"Bright lights hit the disco ball spinning overhead and we're bathed in yellow, bathed in mellow."
#fightthefear. We know we have to. This line-up is too frickin' class to ignore, and the good times start instantly on arrival with Adelaide dynamo Tkay Maidza. Straight off the bat she has our feet stomping like a brontosaurus. Accompanied by a lone DJ, Tkay's rhymes operate in synch with the beats — neither overpowering yet equally as punchy. She isn't afraid to take fire at the big game, going after Jay Z and Kanye's Watch The Throne classic Niggas In Paris, but it's her own major tracks like Switch Lanes and MOB — where she throws sharp lyrical darts at warp speed — that generate real heat.
It's very cool to have some festival action back at Riverstage, however, it's Queensland summertime, mid-afternoon, and the lack of shade is a real concern. It means dripping sunscreen is burning into your eyes continually. It sees packs of gurners holed up next to the main toilet block, dealing with the relentless foot traffic just to find solace in some shelter. Heat exhaustion sends a few people horizontal. Sad emoji faces for old mate getting hauled out by the undercover cops; the faux bum bag got you, brah.
Mr Carmack is unaware of all these goings on. The American producer, by way of California and Hawaii, is tasked with a bridging set between today's two top-billing MCs, and his amalgamation of modern and legacy sounds is well designed — even if the mixes are hit and miss. Overall, it's a fun 45 minutes though, with a late helping of trap to get the blood pumping. Skepta is up next and turns hipsters gangster with rapid-fire grime and an insatiable hunger to entertain and be entertained. The swelling crowd is eating from his palm and mass shout-backs to key lyrics make it clear he's loved. Former Roll Deep member DJ Maximum keeps things grinding as Skepta's Boy Better Know crew back him up at every opportunity. Too Many Man (We Need More Girls In Here) strikes a chord late, but Shutdown is the tune of choice — with anticipation turning into revelation, the pit going into a frenzy for that chunky sample and hook.
Boys Noize stands out proudly on this bill, and for good reason — he's a veteran name playing an old man's game in the form of brutal-as-fuck techno. Frequent shifts of pace and pitch chop up the journey, while flames, chains, electrocuted skeletons and other intimidating iconography further drive home the intensity. A casual day on the lawn has quickly turned into an afternoon riot, but that's not to say the set is without its accessible moments. During the final 30 minutes, Alexander Ridha manages to work in tracks from The Prodigy, Basement Jaxx and a pair from The Chemical Brothers, not to mention New Order's Confusion bloodbath remix from Blade. By the end of it all our minds are smouldering.
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Arguably the most hyped man in electronic music of the now, Jamie xx steps on stage to a rousing reception. Decked out in all black, eyes geared to his rig — you get a feeling he probably wouldn't hang with us if he had to, but fortunately we're not here for chitchat so he immediately goes to work, letting the deep groove do the talking. The first half of the set is an absolute tease — giving us hope of big things but making us question if the experience will ever reach a peak — but once the sun sets we are led into a new world, and it's indescribably breathtaking. The xx cover of Florence's You've Got The Love is coy and timid; Gosh, meanwhile snaps like elastic, with that bass coming in waves. In Colour's lead track ushers in a dark and dense period that takes us higher and higher, until the Romy-featured Loud Places acts as the pin that bursts the balloon. Bright lights hit the disco ball spinning overhead and we're bathed in yellow, bathed in mellow. The whole set makes complete sense now.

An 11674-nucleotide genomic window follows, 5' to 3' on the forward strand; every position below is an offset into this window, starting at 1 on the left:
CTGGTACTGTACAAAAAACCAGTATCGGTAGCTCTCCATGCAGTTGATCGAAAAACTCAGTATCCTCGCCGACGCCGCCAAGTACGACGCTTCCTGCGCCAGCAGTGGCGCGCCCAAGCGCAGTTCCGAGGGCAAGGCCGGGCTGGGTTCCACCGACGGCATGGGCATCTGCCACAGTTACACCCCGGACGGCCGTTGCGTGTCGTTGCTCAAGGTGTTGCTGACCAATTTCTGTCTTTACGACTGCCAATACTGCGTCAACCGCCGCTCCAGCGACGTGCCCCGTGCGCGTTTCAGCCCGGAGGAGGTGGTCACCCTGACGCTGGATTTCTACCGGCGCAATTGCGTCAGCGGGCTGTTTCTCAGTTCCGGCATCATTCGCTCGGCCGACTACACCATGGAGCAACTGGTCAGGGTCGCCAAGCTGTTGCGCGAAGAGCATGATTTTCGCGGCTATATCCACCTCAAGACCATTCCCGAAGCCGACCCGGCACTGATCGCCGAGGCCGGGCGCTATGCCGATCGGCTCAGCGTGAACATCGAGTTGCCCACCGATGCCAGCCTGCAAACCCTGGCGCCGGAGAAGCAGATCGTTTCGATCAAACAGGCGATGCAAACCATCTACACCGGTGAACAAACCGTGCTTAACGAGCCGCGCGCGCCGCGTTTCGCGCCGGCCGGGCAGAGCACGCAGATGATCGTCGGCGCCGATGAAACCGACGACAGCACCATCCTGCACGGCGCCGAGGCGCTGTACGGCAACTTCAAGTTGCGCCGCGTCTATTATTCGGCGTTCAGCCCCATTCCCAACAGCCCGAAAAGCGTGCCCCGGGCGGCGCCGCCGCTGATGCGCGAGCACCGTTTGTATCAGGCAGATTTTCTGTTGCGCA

The euphoria continues with Flight Facilities — the Sydneysiders giving us straight-up Sunshine as we peacefully look out the passenger window of their simulated jet plane. Seeing the duo perform tonight is to watch a vision fully formed. Flight Facilities now have the budget to really flesh out their ideas — unifying them in a way that removes the cliches, creating character instead — and are given upper-echelon billing, meaning all eyes and ears are focused on them. As Hugo and Jimmy man the main controllers in the raised cockpit, additional musicians feature on the stage below, most notably Brooke 'Owl Eyes' Addamo, who is tasked with ethereal vocal duties on Stand Still, Two Bodies, Crave You and more. Light rain begins to fall and thousands of illuminated droplets land on outstretched arms as the insatiable house groove of Down To Earth takes us to outer space. Clair De Lune finally caps off the transformation, and it's caterpillar to butterfly-type shit, people.
And then... DAAAAAAHHHH. DA DA DA DA. DAAAAAAHHHH. And such and such. RL Grime is topping the bill tonight, ensuring a dramatic end to FOMO proceedings. Mad snare, so trap. Scattered female vocals provide small periods of solace. The 24-year-old LA native is an absolute master of bass music, but after the two hours of beat-driven beauty we've just enjoyed this all feels like an exclamation point we don't need. Cue flame cannons. Overall though — a class day at a classic location. The 'festival season' as we once knew it is dead, but hopefully more events like this arrive to keep things honest.